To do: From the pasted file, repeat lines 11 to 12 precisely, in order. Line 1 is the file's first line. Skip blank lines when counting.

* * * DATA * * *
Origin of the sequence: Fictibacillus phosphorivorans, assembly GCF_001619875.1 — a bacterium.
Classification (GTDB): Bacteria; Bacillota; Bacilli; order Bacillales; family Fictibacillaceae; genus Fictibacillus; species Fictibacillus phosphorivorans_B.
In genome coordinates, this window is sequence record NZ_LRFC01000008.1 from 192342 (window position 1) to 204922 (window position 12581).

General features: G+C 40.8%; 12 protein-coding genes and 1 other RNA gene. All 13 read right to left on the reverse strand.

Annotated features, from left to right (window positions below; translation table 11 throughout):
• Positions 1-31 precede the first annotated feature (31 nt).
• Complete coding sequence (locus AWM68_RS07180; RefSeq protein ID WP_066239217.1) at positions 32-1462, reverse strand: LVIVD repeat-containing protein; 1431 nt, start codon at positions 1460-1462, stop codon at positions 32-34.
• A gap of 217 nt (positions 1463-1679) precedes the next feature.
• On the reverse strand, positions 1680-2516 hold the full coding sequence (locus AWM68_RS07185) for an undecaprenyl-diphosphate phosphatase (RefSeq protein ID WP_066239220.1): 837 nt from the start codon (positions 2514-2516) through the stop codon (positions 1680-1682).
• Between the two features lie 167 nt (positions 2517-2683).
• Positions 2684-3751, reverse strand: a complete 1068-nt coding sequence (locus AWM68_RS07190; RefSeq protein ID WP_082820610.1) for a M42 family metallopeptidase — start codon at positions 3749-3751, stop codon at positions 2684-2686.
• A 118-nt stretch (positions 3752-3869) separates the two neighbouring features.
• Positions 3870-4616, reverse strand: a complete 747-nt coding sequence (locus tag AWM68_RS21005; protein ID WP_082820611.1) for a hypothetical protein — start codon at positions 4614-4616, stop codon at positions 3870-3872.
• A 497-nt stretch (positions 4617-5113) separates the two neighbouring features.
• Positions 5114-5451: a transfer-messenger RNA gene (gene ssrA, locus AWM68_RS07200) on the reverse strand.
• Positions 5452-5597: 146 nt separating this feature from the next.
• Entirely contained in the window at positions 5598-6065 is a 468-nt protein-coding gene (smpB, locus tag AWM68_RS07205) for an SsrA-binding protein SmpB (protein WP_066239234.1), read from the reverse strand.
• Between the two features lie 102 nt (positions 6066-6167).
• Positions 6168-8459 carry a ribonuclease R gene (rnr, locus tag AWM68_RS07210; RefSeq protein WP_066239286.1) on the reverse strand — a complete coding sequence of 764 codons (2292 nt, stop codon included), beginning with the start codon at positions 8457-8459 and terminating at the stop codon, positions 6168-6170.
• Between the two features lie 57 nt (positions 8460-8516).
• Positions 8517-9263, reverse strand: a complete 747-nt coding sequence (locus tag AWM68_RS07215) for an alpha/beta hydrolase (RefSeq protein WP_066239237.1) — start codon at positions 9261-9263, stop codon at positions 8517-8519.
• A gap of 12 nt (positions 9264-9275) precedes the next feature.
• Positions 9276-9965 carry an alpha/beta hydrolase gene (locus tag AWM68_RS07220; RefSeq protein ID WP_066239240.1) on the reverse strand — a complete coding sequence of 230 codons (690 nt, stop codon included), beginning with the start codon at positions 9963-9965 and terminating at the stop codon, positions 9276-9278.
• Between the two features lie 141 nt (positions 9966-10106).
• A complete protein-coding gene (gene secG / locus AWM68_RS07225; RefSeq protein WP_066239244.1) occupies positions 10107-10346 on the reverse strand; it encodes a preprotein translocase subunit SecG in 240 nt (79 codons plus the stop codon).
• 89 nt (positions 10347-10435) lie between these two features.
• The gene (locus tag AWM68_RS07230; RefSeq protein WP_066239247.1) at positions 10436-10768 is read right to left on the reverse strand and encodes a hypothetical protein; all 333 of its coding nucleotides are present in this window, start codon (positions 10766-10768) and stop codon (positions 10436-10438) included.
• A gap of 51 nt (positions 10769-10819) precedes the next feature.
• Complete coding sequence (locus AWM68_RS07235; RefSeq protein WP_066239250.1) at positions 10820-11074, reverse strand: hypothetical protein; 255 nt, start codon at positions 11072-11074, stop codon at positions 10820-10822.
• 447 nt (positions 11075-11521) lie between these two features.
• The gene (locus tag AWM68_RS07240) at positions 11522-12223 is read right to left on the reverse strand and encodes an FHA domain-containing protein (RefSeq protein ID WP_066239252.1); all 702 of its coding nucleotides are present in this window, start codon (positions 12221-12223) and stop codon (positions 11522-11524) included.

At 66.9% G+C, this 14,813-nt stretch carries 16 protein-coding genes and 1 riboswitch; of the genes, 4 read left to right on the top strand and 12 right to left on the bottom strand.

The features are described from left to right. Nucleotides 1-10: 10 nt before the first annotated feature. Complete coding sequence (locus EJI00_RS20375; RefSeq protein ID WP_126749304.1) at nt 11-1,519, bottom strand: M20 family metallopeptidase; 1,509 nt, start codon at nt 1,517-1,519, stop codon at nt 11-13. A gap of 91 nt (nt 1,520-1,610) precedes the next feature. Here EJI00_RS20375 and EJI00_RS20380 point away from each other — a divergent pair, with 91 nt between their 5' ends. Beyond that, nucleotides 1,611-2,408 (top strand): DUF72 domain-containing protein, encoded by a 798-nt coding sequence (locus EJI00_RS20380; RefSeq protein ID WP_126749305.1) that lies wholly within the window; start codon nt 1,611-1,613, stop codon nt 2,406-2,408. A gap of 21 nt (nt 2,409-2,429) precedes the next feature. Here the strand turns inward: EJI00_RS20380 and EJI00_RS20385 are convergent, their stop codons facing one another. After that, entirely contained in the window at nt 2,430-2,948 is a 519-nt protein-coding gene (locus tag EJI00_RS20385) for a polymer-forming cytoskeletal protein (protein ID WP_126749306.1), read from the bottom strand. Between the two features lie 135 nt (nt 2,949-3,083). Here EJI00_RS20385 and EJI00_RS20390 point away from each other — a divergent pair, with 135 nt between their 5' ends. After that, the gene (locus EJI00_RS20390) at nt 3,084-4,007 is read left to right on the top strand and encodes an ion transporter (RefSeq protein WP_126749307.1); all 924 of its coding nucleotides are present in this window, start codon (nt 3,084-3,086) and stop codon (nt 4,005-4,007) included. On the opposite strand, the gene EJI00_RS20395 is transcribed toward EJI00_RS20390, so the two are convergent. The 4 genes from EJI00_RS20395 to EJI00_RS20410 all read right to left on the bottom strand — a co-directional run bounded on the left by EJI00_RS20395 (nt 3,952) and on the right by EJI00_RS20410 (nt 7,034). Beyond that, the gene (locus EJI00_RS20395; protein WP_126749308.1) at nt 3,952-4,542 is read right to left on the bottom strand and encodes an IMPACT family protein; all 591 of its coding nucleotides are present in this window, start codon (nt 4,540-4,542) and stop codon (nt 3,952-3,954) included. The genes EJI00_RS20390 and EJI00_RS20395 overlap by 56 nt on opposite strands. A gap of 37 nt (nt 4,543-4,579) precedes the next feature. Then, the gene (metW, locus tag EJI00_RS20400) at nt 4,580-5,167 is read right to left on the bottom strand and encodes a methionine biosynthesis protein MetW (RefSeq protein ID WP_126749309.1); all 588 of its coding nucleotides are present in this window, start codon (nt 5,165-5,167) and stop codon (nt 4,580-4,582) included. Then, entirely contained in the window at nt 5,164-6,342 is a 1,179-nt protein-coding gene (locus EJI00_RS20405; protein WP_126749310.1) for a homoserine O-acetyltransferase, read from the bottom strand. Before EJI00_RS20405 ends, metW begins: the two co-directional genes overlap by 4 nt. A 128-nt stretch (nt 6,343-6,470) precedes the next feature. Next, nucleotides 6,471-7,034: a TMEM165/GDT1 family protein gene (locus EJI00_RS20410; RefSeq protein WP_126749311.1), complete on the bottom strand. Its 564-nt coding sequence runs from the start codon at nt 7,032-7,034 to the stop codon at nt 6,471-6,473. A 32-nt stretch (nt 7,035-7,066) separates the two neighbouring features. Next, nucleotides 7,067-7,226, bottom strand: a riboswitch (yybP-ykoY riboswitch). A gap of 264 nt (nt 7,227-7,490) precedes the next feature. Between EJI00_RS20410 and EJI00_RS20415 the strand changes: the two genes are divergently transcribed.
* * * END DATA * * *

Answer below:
• Positions 2684-3751, reverse strand: a complete 1068-nt coding sequence (locus AWM68_RS07190; RefSeq protein ID WP_082820610.1) for a M42 family metallopeptidase — start codon at positions 3749-3751, stop codon at positions 2684-2686.
• A 118-nt stretch (positions 3752-3869) separates the two neighbouring features.